"If every call was killing somebody that didn't go through, what would you do? Well, you wouldn't do what the FCC asked because the killing would go on," says telecom activist and architect Daniel Berninger.
When the Federal Communications Commission passed the Rural Call Completion (RCC) order in 2013, they hoped to prevent telephone companies from delaying or dropping expensive long-distance calls to rural areas by relying on customer-driven complaints to lead investigations.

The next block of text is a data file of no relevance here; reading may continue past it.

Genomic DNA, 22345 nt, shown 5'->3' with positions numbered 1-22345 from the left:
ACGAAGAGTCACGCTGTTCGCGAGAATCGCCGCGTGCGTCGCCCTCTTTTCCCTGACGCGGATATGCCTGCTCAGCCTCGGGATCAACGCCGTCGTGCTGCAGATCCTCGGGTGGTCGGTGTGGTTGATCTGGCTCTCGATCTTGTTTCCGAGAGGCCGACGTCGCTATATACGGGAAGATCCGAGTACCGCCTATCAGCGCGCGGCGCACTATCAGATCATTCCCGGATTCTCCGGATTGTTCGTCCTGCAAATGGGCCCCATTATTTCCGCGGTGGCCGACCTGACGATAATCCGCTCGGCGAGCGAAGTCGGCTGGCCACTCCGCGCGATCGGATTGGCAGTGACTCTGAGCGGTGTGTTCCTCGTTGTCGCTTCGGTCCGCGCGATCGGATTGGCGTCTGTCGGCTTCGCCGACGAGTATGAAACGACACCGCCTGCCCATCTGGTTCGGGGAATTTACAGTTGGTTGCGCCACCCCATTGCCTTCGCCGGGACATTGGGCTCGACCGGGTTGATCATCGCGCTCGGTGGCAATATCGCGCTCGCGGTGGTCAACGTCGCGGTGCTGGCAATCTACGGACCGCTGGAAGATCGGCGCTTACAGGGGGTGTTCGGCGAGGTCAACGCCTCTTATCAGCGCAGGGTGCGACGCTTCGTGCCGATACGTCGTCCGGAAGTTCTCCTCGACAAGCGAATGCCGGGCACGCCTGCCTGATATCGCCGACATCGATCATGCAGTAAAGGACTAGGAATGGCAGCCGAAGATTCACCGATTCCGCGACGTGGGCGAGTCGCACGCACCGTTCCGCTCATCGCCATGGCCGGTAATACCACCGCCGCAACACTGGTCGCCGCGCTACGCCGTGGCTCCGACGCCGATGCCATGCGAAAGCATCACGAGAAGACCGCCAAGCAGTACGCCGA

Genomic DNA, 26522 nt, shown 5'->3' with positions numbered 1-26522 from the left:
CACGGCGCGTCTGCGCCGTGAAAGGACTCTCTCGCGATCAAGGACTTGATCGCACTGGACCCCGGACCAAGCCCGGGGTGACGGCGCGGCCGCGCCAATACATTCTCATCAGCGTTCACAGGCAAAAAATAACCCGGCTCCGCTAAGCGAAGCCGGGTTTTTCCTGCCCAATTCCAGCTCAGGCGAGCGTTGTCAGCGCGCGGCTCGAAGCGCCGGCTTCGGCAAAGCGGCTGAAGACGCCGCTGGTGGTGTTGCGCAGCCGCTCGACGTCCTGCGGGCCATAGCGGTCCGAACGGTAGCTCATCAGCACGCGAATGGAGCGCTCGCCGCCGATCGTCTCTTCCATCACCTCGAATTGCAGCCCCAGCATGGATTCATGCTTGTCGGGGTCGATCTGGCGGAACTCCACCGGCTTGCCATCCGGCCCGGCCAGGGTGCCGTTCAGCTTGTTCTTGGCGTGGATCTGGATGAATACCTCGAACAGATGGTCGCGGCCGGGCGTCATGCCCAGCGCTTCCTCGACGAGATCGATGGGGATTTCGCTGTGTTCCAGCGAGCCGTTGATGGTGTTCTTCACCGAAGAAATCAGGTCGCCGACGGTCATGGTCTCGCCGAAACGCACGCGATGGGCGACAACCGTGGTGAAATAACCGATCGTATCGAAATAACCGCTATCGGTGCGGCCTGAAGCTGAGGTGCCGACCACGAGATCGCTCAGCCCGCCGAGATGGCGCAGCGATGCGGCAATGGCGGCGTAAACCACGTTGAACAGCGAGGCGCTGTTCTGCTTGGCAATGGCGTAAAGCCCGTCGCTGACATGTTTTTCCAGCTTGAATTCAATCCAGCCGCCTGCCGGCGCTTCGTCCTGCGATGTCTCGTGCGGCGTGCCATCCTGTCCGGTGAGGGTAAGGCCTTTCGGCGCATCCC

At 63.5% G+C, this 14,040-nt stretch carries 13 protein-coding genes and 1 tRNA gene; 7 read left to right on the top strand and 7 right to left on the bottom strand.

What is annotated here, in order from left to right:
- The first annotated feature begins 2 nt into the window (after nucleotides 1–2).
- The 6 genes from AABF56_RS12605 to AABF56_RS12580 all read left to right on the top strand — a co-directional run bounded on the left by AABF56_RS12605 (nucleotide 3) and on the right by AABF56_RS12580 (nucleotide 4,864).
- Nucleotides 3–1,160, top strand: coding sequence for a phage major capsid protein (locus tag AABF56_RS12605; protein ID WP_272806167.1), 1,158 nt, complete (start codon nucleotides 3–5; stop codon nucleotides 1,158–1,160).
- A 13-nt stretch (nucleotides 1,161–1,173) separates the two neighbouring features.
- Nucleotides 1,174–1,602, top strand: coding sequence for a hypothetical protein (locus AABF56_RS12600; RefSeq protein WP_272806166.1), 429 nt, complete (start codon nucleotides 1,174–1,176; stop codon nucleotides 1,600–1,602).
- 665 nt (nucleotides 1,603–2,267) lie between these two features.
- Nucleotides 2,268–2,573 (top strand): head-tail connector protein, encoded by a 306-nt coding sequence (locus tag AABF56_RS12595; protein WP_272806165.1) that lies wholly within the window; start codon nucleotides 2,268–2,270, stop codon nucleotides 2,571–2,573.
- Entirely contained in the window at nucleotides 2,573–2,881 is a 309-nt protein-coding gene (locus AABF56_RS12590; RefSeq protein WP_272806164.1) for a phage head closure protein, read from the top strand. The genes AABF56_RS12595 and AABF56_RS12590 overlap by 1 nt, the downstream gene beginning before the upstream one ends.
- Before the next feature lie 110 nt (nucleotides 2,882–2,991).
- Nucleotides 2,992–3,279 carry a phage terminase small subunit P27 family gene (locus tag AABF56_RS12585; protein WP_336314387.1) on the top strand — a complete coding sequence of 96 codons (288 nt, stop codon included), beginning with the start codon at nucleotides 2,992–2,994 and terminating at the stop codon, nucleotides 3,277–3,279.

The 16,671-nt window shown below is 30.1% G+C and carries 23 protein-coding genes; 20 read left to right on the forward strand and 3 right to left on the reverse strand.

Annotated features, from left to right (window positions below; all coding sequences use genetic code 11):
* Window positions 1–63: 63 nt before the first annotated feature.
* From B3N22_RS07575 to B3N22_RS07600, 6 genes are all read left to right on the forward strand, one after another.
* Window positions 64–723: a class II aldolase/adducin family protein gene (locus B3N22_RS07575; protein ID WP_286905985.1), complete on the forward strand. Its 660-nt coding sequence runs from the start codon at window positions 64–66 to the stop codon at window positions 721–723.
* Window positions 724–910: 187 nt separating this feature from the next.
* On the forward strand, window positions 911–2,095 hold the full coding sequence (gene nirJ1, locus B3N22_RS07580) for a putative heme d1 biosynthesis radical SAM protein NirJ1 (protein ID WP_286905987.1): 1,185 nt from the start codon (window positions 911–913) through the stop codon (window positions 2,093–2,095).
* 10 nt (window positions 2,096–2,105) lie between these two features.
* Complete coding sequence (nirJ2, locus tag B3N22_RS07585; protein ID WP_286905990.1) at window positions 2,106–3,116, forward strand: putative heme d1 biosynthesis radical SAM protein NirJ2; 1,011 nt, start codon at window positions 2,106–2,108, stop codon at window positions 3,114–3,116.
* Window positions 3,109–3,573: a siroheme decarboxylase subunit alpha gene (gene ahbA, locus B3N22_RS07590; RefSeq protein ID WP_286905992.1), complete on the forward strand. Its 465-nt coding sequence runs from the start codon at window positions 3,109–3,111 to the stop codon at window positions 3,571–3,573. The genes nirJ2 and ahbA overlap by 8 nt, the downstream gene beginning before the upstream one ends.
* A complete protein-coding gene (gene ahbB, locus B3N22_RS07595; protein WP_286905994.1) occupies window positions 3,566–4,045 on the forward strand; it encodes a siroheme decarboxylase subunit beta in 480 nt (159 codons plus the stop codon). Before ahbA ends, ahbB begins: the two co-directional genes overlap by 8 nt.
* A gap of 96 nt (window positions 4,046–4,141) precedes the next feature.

However since rural phone customers rarely take complaints to the FCC, the agency orders all telephone companies to submit quarterly reports of completed calls to find dropped calls: and therein lies the problem. "There isn't enough information in the data for them to find problems," says Bernginger. "No one is evaluating exactly what [the FCC's] contribution is; their existence is justified by this theory that government would be useful here."
The Other Dumb Thing the FCC is Doing: New Rural Call Completion Rules is the latest video from Reason TV.
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